“Working through my archive of accumulated video footage, I pretended it was found footage from anonymous sources, editing memories like a string of pearls.  What began as a tribute to Bruce Conner of the period of Valse Triste and Take the 5:10 to Dreamland, with their deliberate pace and bittersweet memory of home, ended as a dedication to my father as I wound my way through personal miscellany with distance and a broader aim.” –Peggy Ahwesh

Jennifer Montgomery, One Species Removed, 2013, 38 minutes
This video is about animal empathy (anthropomorphism) and our struggles with mortality. The title reflects a pun, with two supporting sources. The first, that we often transfer our most profound emotions onto other animals, i.e., “one species removed.” The second, the crackpot but very moving theories of Rudolf Steiner. He believed that animals have a group soul, used interchangeably with the term “species.” When one animal dies, the group replaces that part of itself. By contrast, each human being is an individual species/soul, so that when we die, a whole species is rendered extinct.

Peggy Ahwesh, Martina’s Playhouse, 1989, 20 minutes
“In Martina’s Playhouse everything is up for grabs. The little girl of the title oscillates from narrator to reader to performer and from the role of baby to that of mother. While the roles she adopts may be learned, they are not set, and she moves easily between them. Similarly, in filmmaker Peggy Ahwesh’s playhouse of encounters with friends, objects aren’t merely objects but shift between layers of meaning. Men are conspicuously absent, a ‘lack’ reversing the Lacanian/Freudian constructions of women, as Ahwesh plays with other possibilities.”—Kathy Geritz, program notes (Berkeley: Pacific Film Archive, 1990)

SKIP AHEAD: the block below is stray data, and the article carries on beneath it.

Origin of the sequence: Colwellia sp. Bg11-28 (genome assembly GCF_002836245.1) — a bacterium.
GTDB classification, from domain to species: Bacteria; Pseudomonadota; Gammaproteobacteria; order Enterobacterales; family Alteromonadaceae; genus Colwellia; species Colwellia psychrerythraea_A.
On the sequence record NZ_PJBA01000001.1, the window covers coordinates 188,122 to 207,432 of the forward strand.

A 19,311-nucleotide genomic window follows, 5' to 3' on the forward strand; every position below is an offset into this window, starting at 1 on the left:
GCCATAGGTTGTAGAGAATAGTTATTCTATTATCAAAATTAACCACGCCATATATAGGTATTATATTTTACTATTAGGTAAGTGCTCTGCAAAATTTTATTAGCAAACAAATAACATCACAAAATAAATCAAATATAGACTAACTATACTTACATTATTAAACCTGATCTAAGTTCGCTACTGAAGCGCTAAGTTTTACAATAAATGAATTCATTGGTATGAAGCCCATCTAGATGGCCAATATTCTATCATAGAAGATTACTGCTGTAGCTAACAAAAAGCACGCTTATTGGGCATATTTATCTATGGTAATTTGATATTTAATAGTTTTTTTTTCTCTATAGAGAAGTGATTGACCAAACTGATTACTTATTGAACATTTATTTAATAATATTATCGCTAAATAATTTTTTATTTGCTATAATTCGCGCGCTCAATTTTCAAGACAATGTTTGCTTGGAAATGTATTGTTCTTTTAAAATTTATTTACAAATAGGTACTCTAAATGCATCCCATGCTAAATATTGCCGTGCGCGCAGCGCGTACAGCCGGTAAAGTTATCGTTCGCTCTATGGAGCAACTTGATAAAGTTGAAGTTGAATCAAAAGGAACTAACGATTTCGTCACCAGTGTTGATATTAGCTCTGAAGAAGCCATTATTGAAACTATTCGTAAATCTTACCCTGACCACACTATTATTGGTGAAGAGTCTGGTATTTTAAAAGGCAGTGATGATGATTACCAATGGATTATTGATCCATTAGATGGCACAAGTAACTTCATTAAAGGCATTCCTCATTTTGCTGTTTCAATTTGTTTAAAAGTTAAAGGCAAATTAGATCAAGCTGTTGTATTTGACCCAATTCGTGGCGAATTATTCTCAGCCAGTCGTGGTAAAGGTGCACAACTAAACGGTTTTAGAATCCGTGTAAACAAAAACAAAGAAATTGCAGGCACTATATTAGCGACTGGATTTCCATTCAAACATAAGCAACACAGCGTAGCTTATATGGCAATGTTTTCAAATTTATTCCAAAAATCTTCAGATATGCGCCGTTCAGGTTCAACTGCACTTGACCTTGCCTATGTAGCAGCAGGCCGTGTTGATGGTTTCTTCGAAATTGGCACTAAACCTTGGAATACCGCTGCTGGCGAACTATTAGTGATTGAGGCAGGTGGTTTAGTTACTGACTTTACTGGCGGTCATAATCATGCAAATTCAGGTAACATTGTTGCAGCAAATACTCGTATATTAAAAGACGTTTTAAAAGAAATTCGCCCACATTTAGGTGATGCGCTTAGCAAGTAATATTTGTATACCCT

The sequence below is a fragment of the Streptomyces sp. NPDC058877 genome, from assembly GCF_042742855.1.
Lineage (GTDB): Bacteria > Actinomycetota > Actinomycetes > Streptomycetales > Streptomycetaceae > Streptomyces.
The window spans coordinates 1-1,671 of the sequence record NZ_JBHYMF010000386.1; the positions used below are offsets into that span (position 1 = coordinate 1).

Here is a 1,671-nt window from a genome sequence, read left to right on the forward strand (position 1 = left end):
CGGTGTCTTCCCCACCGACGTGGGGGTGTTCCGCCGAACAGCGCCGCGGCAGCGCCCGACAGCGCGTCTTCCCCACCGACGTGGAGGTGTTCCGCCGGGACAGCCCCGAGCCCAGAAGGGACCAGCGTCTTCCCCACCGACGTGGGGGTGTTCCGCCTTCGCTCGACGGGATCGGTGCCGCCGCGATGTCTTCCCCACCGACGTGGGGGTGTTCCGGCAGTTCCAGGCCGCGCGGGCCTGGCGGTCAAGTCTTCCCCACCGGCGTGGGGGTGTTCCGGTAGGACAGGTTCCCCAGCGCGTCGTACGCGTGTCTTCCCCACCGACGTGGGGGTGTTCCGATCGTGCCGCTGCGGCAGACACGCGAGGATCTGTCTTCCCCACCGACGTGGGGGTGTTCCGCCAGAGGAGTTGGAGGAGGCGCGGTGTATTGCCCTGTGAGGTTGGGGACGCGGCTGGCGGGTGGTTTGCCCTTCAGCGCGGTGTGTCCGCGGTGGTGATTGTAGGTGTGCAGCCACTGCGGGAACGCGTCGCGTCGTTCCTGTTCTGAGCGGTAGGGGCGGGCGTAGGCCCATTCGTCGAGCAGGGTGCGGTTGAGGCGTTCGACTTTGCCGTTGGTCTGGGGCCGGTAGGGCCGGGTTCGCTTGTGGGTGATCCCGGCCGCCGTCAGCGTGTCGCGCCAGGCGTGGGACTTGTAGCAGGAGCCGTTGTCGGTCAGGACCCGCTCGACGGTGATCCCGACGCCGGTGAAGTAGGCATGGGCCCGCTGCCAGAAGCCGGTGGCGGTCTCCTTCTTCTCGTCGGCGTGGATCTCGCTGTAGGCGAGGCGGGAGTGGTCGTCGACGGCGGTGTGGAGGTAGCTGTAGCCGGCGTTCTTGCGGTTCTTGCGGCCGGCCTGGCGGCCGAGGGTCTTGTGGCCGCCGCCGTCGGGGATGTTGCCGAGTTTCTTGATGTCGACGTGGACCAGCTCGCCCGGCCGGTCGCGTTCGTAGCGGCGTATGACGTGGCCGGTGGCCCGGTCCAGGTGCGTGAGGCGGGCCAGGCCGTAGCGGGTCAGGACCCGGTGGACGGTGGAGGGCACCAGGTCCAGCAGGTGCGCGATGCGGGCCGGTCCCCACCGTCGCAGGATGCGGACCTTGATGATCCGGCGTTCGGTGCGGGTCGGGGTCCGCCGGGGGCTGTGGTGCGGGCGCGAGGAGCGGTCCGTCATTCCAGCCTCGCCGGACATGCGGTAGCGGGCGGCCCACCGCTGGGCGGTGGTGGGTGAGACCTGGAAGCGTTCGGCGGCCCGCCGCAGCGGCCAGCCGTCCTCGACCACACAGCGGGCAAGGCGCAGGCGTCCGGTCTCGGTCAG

During the course of the show, the gallery will host a series of evening screenings and discussions:

Wednesday, September 16th, 6:30 pm
Jennifer Montgomery, Art For Teachers of Children (1995, b/w 16mm sound film, TRT: 84 minutes)
Starring: Caitlin Grace McDonnell and Duncan Hannah.
Director, cinematographer, writer, editor: Jennifer Montgomery
This is the first public screening in 15 years, coinciding with the film’s 20th anniversary. In the mid 1990s, Art for Teachers of Children was a watershed crossover hit, in part due to its controversial subject matter. Montgomery will be present, and there will be a post-screening discussion lead by artist Jason Simon.

Wednesday, September 30th, 7:00 pm*
Salon discussion of the show, with Ahwesh and Montgomery, moderated by gallery director Sonel Breslav. Guests are invited to an open discussion of the work presented in the exhibition, as well as other works by the artists. An illustrated chapbook, featuring an essay by Steve Reinke, will be published for the occasion.
*Please note: the daily gallery program will continue through 7:00 pm

Friday, October 9th, 6:30 pm
Jennifer Montgomery, Notes on the Death of Kodachrome (2006, video and super 8 sound film, TRT 48 minutes)